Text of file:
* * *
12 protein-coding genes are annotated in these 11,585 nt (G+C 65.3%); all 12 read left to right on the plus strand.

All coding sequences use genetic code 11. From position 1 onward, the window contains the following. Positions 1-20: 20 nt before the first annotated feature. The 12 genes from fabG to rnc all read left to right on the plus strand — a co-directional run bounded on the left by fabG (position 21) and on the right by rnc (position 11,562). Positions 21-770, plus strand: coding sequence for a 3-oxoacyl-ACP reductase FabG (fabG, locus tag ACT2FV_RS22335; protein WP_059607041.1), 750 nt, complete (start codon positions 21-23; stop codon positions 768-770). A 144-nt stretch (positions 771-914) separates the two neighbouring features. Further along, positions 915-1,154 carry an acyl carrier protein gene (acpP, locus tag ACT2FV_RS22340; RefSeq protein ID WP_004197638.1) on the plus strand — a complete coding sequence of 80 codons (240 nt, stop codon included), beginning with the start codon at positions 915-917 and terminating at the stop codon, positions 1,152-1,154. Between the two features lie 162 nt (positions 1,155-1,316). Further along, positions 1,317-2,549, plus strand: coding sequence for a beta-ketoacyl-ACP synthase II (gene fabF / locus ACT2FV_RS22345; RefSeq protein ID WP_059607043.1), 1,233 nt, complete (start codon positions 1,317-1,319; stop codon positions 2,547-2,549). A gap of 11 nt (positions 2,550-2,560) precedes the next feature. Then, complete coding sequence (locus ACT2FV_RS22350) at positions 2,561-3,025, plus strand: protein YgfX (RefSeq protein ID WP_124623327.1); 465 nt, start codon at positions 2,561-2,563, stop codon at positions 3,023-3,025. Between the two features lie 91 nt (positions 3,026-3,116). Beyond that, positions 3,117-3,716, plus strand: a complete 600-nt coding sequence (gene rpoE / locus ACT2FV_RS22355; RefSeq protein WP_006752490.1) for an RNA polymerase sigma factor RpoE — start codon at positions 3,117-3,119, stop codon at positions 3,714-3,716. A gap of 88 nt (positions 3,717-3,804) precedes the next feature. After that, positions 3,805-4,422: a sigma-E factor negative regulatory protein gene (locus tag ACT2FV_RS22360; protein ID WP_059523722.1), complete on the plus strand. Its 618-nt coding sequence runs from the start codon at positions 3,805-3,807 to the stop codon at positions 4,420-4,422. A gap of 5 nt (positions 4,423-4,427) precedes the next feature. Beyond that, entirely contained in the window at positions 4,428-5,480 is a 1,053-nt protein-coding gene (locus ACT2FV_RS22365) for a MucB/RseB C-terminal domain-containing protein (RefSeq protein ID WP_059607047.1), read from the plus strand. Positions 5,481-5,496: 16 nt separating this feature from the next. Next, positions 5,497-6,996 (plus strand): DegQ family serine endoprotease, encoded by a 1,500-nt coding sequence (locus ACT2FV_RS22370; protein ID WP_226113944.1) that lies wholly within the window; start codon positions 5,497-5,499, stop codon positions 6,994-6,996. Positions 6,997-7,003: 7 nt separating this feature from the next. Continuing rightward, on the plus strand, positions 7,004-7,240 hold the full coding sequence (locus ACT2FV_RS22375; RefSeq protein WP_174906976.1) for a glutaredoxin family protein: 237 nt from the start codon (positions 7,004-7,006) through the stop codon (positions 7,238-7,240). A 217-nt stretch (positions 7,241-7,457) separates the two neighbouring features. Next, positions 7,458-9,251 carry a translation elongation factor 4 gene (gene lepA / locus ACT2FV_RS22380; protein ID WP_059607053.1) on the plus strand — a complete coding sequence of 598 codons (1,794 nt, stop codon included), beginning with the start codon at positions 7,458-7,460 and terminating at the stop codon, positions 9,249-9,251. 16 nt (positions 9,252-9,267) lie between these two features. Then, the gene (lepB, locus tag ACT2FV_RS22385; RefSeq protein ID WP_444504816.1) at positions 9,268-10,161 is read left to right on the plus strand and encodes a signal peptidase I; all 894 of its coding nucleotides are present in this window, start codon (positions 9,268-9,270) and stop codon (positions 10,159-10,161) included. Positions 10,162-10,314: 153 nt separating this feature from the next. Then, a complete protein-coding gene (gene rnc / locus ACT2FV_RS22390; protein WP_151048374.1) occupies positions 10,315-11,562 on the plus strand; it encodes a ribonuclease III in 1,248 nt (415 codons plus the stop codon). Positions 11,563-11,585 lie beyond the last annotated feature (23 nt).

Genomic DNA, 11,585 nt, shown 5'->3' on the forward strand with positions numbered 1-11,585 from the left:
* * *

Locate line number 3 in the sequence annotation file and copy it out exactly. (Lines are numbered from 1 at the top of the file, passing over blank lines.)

Genomic DNA, 11,585 nt, shown 5'->3' on the forward strand with positions numbered 1-11,585 from the left: